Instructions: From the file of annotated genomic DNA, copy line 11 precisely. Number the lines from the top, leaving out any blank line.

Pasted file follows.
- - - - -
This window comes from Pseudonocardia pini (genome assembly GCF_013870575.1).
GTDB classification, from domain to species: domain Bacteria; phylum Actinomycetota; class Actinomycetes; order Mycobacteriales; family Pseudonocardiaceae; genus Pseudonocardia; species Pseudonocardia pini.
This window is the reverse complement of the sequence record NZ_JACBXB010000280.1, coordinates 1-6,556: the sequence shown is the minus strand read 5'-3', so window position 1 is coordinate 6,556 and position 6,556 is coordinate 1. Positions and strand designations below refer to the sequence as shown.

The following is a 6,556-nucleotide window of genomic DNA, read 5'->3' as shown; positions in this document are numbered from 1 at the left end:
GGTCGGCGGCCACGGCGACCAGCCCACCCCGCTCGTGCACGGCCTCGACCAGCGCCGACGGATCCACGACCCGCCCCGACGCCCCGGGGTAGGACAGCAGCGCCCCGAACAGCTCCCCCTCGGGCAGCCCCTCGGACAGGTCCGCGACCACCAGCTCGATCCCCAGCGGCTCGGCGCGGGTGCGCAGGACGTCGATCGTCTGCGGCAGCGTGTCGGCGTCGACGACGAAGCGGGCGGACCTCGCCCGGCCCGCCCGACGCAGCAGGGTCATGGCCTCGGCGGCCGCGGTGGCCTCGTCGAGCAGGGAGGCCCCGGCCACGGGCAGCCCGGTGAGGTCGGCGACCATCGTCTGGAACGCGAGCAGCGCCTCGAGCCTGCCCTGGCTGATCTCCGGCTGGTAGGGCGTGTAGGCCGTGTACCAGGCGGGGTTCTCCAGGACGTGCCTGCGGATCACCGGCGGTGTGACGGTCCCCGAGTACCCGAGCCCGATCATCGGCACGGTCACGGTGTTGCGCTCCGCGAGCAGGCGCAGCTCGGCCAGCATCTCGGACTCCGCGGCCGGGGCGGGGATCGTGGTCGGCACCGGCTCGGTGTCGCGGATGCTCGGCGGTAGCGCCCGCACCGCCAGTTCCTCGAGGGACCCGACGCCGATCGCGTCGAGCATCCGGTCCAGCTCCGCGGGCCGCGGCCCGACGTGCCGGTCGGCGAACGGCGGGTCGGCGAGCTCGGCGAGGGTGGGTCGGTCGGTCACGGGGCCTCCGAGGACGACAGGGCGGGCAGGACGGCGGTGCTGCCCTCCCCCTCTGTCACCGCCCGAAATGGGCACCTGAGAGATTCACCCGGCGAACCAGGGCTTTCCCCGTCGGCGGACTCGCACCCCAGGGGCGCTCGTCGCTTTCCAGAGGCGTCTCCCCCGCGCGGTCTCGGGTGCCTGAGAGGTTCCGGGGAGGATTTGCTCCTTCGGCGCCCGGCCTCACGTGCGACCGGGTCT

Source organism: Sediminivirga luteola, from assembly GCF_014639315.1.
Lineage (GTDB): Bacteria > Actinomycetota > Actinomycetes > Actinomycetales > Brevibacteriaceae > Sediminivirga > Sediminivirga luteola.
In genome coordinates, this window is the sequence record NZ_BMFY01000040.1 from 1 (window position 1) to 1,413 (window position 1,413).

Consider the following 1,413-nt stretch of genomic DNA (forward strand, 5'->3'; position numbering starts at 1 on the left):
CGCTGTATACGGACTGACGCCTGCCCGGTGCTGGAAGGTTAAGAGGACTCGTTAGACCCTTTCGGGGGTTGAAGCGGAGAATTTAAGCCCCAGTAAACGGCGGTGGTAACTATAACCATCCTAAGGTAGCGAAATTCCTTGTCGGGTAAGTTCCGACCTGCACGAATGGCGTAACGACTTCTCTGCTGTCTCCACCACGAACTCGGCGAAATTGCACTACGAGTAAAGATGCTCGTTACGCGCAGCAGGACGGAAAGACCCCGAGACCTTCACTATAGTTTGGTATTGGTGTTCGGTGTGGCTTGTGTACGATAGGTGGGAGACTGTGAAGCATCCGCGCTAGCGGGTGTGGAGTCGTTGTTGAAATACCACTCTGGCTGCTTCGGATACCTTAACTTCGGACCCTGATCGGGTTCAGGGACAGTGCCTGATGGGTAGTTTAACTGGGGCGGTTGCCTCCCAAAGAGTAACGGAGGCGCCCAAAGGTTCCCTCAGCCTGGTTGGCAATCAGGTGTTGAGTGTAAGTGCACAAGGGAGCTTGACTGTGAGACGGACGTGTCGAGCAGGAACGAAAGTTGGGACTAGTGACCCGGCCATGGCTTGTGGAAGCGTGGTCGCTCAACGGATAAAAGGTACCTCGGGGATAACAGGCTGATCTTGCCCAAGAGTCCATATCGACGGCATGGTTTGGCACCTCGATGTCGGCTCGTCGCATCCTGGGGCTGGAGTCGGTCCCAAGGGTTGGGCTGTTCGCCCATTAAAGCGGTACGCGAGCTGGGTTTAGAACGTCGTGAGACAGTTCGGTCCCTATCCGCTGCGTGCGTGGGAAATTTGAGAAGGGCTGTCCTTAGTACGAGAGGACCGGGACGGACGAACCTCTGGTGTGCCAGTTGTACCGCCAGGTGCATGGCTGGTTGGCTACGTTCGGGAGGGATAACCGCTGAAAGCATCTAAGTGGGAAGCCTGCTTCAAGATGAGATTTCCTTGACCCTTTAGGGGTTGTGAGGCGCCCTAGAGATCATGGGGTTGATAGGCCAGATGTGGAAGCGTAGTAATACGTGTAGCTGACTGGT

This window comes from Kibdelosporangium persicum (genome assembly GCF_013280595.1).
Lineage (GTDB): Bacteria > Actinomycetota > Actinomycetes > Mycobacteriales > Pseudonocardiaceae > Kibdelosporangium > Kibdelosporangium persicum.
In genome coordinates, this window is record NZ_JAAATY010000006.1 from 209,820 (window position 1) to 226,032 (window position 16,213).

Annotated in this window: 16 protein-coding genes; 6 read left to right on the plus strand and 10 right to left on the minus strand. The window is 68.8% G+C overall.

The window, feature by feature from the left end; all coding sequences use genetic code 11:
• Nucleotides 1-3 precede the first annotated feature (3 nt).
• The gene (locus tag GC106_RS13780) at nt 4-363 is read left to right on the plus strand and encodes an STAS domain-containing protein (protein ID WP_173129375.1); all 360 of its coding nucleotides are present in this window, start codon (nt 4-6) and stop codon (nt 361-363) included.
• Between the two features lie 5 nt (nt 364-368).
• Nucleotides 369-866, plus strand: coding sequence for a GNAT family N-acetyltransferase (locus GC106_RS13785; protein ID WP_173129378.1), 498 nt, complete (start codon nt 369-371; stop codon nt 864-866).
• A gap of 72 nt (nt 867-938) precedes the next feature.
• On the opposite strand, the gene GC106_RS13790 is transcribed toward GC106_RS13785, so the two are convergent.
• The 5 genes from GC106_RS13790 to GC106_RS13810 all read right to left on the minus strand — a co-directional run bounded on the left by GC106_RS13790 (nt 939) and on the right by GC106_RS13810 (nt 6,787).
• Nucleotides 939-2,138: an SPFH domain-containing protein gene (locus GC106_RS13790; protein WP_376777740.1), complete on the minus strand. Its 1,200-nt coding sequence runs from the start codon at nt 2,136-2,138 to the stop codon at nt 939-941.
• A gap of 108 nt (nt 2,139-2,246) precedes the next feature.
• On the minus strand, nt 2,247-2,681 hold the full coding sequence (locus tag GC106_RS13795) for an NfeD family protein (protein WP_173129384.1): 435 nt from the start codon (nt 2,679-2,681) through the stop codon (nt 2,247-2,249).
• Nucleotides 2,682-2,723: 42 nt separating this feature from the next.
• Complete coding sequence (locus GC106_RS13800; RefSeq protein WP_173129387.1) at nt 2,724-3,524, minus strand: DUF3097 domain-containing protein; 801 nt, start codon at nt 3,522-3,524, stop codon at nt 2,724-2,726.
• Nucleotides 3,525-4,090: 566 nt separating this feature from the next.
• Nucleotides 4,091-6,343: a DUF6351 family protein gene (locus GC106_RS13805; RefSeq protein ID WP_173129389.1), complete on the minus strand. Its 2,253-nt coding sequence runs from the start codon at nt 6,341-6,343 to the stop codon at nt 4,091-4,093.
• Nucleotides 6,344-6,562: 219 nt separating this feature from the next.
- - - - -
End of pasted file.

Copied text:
This window comes from Kibdelosporangium persicum (genome assembly GCF_013280595.1).